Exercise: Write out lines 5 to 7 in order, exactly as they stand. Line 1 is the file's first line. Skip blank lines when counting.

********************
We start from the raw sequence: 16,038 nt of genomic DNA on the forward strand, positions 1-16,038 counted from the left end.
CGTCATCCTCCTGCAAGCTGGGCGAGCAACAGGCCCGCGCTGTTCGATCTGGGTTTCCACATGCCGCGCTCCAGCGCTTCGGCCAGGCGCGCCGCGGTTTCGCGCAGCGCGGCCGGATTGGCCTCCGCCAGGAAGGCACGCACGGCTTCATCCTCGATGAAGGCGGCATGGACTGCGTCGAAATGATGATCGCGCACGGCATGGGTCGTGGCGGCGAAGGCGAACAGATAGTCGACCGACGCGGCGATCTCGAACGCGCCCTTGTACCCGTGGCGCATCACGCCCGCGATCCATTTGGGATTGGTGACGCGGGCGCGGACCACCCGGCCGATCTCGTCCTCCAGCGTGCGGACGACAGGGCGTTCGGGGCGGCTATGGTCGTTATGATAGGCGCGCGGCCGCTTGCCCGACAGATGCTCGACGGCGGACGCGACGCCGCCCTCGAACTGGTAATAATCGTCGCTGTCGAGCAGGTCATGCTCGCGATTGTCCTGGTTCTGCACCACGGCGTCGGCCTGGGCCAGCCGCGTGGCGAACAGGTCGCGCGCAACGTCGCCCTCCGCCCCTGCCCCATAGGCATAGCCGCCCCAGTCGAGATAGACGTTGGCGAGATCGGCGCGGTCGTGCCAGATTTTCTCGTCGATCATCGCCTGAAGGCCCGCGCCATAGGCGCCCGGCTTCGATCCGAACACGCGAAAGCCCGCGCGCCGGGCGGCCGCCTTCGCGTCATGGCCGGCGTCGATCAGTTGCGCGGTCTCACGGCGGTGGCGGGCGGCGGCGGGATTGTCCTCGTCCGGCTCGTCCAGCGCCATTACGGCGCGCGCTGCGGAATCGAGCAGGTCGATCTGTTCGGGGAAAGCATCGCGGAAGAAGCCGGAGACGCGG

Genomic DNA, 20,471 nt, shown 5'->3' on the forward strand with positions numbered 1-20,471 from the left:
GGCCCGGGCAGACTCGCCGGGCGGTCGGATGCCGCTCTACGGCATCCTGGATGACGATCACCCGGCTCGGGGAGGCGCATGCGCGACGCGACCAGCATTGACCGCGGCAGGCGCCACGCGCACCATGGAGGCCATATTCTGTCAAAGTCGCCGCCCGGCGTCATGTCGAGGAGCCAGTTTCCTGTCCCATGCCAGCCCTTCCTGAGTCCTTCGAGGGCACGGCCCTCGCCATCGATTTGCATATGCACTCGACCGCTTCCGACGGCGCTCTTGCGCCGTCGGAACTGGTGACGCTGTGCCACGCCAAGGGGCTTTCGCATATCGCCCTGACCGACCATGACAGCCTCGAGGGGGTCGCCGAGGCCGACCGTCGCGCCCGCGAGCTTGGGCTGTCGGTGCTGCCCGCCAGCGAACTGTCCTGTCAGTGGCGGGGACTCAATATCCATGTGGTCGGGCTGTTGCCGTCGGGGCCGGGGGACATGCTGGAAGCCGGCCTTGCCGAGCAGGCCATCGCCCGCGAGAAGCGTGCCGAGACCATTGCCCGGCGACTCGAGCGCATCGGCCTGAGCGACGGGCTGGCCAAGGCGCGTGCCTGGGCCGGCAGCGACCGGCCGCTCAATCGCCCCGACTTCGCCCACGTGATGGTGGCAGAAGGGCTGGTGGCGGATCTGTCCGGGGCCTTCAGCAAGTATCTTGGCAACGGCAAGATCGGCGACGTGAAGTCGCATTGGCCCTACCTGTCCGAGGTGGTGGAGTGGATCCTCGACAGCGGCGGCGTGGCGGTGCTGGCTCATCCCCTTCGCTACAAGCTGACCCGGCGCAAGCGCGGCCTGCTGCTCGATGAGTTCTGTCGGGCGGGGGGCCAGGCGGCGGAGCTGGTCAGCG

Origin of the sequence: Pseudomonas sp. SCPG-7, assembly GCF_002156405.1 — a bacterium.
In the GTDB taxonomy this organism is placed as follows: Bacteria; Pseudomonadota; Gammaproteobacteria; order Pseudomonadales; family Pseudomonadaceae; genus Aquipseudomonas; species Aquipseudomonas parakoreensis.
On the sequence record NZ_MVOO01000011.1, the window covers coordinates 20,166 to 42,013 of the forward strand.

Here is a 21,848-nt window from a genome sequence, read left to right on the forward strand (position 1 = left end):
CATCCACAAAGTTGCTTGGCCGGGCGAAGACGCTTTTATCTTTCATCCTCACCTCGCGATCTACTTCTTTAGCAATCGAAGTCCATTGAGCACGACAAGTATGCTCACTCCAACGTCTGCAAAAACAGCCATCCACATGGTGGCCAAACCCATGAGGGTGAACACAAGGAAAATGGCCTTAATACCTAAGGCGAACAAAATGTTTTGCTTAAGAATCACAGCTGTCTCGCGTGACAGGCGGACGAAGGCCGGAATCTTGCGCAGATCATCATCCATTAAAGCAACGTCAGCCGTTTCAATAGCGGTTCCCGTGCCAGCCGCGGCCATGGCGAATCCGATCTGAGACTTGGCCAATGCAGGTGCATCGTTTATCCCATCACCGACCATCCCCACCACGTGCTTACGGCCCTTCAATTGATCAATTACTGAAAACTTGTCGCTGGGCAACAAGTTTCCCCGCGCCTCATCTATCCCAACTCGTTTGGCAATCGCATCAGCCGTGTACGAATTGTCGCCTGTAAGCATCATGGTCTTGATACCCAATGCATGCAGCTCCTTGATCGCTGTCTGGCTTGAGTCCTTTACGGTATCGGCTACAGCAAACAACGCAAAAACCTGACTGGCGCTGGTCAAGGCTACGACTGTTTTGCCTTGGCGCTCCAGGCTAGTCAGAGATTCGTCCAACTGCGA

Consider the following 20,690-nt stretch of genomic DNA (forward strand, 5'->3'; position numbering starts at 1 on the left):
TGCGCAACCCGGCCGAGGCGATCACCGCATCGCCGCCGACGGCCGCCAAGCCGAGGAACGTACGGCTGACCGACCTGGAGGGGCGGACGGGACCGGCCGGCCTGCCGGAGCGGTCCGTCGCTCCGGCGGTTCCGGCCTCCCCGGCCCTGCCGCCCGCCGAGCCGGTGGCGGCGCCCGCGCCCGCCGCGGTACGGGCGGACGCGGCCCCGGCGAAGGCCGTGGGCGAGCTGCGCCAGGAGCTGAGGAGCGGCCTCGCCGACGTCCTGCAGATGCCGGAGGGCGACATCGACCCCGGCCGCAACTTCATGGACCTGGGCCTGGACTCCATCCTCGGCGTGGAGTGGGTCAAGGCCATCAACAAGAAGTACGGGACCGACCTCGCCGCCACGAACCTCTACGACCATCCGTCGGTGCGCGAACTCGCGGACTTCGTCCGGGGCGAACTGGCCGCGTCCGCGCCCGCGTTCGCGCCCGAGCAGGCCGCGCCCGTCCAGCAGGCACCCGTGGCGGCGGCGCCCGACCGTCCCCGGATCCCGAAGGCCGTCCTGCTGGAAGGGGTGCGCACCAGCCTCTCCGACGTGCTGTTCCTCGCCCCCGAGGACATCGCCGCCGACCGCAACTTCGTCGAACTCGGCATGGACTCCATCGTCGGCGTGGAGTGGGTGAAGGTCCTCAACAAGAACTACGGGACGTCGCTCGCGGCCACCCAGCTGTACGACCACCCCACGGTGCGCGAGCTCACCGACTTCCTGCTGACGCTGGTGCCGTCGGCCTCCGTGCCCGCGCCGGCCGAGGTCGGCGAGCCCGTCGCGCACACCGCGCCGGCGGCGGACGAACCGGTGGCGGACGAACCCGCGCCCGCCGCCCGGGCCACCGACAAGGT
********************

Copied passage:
Origin of the sequence: Pseudomonas sp. SCPG-7, assembly GCF_002156405.1 — a bacterium.
In the GTDB taxonomy this organism is placed as follows: Bacteria; Pseudomonadota; Gammaproteobacteria; order Pseudomonadales; family Pseudomonadaceae; genus Aquipseudomonas; species Aquipseudomonas parakoreensis.
On the sequence record NZ_MVOO01000011.1, the window covers coordinates 20,166 to 42,013 of the forward strand.